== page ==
If we are wise in the ways of the world we are seeking our own advantage. And while it’s not wrong to look out for our own needs we need to be asking whether we are looking out for ourselves on the backs of other people.
Here’s a real test for whether or not one has a bit of wisdom. Don’t look at those who cite themselves as the authority – no matter that the sound as friendly as ‘Pastor Larry’. Look at whether they think they still have much to learn. The citation of qualification after qualification (unless one is doing an academic curriculum vitae) is a sign of insecurity. The one who can learn, even when they disagree, is the one who has the roots of wisdom. The one who can tolerate and respect dissent, while still being clear about what they believe, sits at the feet of Jesus.
We are, each of us, a temple. And God’s spirit is within each of us. We are like blind men examining one part of the elephant. One of us can touch the leg and say it is like the tree trunk; another will touch the trunk and say it is like a snake; a third may touch the side and say it is like a wall; yet one more will touch the tusk and say it is like a bow. Together we know more than if we take our own view as the only part that is worth anything. Together we can see more of what God places before us.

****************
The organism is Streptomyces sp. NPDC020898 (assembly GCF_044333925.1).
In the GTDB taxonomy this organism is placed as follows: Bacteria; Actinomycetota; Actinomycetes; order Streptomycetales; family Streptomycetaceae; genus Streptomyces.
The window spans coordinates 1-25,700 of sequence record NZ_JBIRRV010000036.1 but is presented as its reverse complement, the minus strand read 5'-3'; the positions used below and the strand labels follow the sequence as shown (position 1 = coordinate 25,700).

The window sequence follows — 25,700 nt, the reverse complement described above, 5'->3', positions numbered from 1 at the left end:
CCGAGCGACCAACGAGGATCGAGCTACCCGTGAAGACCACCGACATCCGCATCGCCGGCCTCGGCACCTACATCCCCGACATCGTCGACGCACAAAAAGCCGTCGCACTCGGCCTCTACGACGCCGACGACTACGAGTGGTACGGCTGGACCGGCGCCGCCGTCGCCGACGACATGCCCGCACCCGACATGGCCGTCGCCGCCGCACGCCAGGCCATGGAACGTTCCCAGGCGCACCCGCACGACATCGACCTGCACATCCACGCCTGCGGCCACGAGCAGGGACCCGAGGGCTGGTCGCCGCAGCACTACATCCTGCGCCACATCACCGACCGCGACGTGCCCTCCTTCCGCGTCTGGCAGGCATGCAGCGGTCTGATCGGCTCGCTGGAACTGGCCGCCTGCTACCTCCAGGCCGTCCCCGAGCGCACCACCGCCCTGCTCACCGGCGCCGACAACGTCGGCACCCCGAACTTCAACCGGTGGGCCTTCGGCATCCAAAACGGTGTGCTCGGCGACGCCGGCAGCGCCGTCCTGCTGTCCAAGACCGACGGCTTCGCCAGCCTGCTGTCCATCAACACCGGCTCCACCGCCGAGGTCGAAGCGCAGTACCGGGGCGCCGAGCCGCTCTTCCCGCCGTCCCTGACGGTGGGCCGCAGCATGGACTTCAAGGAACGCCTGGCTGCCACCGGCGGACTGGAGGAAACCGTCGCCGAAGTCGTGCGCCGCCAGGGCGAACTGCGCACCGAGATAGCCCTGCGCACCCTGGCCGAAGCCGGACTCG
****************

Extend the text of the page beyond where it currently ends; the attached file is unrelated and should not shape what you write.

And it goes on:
The foundation of our faith is revealed when we pass through the times of test. Is it in a particular idea or understanding or is it in Jesus – the one who is our Christ? I can only believe if the Bible is true as I understand it to be true – that’s not a solid foundation. I can only believe if Intelligent Design is more true than the theory of evolution – that’s not a solid foundation. I can only believe if – starts a sentence that places conditions on belief. And when we place conditions on our belief we reveal that the foundation of our belief is not in the one whom we call Savior, but in something else that is fragile.
Who is wise? The one who knows however much they know it is still less than a drop of water in the sea. Who is wise? The one who worships God daily and welcomes all who come while letting them worship as they understand. Who is wise? Well not the one who places demands on others that they are unwilling to bear themselves. And not the one who forces others to worship with creeds and verbal formulations. And certainly not the one who puts anyone other than Christ at the front of worship. Who is wise? It can be seen in many different things. It can be seen in the fruits of the spirit - love, joy, peace, patience, kindness, goodness, faithfulness, gentleness and self-control – from Galatians 5. And where there is greed, pride, flattery, the sacrifice of others – well there is something, but it’s not wisdom.